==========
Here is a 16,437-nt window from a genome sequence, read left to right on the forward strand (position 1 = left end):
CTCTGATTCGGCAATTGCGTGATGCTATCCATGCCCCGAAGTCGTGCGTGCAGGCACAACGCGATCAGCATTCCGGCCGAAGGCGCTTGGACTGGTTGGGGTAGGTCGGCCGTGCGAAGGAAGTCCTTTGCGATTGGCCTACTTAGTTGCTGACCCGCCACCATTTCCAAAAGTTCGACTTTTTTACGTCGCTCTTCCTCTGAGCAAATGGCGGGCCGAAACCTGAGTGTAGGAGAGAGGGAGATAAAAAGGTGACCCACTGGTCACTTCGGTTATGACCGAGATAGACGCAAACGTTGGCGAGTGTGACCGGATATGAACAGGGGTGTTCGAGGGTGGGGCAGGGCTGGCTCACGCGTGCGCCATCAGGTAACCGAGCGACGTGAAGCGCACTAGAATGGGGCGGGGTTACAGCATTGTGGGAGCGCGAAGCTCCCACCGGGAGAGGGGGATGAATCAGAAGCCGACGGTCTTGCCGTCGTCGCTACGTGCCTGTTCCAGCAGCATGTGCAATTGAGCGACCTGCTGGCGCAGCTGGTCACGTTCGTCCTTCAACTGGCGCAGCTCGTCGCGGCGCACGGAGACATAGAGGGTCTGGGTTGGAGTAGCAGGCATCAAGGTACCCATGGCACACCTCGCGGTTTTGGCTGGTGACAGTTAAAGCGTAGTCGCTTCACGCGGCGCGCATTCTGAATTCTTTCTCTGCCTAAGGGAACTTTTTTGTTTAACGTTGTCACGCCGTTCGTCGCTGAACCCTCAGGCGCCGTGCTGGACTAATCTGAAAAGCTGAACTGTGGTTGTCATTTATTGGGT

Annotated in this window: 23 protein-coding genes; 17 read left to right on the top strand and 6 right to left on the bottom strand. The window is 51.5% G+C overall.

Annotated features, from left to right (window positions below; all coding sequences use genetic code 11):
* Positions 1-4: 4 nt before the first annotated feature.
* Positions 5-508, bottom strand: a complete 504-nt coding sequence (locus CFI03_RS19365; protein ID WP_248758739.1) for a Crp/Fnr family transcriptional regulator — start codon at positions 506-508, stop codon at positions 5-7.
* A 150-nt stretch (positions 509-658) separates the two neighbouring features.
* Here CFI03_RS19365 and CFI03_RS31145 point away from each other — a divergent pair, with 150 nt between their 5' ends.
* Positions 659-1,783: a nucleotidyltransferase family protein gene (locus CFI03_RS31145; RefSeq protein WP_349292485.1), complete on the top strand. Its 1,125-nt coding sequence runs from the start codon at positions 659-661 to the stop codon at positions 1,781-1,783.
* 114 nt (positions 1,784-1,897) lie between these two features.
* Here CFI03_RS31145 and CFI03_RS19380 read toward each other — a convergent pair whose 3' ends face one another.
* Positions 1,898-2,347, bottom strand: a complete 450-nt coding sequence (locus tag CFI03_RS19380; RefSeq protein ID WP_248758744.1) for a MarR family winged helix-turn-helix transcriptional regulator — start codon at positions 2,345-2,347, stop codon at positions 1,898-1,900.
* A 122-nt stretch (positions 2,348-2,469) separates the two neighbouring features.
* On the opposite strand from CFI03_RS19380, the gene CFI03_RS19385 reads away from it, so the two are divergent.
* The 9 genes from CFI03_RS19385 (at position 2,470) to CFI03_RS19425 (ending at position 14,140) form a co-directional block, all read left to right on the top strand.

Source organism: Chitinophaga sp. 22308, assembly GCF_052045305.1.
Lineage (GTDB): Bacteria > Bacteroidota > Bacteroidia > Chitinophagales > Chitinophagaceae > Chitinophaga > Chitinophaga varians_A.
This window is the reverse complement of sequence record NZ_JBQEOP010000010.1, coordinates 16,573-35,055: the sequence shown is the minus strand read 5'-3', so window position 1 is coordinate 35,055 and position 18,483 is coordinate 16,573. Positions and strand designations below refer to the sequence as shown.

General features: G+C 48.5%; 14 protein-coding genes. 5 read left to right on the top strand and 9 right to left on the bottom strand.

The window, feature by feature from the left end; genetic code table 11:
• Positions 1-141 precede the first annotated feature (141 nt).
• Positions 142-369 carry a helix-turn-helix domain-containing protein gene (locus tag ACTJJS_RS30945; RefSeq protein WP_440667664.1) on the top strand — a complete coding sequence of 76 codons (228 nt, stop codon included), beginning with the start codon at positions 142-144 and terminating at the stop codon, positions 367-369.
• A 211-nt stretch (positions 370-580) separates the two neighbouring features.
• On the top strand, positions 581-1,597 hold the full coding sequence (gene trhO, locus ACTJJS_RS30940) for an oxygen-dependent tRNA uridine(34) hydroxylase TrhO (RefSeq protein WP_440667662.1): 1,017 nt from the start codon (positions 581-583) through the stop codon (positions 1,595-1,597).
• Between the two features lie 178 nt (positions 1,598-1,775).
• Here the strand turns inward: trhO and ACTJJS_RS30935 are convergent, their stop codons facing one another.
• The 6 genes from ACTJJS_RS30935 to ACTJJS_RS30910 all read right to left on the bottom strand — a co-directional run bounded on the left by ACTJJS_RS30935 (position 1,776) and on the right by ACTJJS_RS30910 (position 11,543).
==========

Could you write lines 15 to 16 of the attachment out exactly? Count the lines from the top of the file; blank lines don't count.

* The 9 genes from CFI03_RS19385 (at position 2,470) to CFI03_RS19425 (ending at position 14,140) form a co-directional block, all read left to right on the top strand.

Source organism: Chitinophaga sp. 22308, assembly GCF_052045305.1.